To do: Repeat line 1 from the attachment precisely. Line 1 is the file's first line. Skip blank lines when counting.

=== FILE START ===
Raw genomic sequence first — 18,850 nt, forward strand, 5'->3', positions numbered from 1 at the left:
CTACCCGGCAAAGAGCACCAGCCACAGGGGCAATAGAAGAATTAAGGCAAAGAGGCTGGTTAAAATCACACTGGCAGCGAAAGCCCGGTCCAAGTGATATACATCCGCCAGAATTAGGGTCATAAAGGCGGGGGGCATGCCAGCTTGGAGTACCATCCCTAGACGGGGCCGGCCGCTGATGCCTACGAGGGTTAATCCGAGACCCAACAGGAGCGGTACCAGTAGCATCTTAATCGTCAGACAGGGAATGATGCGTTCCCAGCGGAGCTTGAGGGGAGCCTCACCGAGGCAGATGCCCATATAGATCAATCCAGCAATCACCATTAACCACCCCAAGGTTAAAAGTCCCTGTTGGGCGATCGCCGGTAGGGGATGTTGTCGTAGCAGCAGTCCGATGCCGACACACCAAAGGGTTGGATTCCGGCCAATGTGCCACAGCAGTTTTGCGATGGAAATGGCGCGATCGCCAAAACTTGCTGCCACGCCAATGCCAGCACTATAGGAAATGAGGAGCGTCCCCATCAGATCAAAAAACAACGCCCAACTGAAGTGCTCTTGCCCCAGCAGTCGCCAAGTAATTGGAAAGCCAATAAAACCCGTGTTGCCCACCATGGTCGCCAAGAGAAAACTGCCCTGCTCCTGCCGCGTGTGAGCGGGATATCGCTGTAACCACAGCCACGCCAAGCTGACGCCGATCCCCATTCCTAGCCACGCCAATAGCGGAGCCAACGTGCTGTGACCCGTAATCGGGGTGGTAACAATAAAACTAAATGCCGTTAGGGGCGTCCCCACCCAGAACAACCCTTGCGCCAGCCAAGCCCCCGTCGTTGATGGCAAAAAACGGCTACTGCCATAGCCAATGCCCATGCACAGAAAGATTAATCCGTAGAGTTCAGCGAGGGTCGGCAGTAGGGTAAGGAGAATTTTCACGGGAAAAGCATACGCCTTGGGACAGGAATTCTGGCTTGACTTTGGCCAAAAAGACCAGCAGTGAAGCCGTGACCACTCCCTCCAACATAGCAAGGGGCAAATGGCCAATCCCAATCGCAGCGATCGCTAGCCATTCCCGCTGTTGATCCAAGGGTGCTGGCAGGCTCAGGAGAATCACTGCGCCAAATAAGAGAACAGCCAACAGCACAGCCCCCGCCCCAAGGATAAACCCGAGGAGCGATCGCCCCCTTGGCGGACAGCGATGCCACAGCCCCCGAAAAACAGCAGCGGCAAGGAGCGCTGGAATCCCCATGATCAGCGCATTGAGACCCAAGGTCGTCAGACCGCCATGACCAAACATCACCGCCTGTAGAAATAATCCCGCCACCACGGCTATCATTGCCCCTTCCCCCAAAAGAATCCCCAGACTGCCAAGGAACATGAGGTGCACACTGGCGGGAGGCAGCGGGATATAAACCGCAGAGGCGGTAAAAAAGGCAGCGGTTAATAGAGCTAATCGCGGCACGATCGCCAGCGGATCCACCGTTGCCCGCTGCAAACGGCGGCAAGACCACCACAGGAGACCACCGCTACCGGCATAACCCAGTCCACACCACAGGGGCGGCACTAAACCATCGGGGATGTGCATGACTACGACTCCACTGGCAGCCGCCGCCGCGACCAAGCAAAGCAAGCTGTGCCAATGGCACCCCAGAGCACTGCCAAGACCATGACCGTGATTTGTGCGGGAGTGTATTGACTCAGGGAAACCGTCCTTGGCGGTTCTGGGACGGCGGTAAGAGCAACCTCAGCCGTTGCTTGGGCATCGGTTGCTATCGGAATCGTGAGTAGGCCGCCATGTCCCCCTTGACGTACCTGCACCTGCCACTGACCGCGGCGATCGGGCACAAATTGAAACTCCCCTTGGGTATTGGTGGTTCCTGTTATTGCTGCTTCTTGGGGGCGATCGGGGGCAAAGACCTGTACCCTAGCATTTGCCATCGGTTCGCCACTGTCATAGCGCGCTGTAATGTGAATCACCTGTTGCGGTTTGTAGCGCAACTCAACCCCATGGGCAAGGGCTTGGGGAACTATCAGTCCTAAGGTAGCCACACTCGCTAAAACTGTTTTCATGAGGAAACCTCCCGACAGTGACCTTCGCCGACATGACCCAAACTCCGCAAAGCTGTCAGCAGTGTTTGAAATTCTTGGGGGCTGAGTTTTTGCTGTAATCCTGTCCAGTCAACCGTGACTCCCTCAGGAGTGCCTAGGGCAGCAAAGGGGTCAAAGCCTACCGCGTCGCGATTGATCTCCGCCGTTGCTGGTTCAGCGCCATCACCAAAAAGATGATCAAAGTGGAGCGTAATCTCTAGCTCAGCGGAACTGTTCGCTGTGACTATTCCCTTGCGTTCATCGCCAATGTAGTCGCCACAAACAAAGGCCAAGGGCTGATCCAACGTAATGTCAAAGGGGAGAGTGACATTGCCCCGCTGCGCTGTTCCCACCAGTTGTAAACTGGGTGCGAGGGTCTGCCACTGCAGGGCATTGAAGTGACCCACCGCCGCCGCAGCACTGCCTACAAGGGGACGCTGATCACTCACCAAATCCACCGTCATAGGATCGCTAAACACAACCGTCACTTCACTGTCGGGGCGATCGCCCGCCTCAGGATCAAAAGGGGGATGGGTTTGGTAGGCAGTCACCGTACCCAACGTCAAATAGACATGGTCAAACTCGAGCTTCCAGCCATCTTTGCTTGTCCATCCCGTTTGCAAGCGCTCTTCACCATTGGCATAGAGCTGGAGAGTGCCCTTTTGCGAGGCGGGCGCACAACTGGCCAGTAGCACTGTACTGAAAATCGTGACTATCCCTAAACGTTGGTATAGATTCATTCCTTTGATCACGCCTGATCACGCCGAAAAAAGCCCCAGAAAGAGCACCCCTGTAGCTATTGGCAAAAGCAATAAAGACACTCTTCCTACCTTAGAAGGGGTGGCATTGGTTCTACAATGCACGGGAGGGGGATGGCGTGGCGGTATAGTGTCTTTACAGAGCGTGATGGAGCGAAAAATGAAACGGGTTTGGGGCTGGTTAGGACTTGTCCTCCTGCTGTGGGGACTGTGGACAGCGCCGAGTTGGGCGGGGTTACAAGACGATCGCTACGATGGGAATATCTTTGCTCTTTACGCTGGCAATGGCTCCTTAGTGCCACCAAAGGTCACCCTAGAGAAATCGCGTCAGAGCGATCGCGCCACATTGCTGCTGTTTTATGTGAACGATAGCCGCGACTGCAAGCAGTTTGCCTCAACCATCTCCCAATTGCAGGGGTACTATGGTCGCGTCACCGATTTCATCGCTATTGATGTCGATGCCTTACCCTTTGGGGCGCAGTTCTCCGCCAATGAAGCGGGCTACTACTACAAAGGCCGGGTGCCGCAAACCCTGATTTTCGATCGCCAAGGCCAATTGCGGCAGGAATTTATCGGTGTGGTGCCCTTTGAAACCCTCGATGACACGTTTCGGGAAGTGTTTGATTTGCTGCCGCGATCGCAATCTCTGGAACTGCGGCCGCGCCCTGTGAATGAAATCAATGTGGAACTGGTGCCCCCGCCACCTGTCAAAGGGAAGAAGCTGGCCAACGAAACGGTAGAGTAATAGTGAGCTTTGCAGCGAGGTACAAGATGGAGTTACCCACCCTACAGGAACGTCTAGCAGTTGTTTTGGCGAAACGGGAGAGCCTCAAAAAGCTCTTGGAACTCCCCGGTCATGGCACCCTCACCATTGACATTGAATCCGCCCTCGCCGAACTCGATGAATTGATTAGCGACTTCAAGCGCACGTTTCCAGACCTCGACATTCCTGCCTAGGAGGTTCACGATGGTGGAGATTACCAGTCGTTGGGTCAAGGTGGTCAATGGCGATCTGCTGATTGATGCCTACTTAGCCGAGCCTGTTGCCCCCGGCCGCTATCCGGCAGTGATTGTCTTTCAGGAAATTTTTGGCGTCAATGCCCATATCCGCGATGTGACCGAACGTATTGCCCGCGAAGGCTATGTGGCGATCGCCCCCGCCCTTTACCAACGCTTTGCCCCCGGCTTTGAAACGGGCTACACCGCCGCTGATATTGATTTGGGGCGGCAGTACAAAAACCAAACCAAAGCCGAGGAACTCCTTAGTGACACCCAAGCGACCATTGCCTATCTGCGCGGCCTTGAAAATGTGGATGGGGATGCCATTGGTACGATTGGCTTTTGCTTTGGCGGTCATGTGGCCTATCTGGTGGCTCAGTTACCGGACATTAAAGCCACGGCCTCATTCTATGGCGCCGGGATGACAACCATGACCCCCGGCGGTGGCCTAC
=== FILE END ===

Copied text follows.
Raw genomic sequence first — 18,850 nt, forward strand, 5'->3', positions numbered from 1 at the left: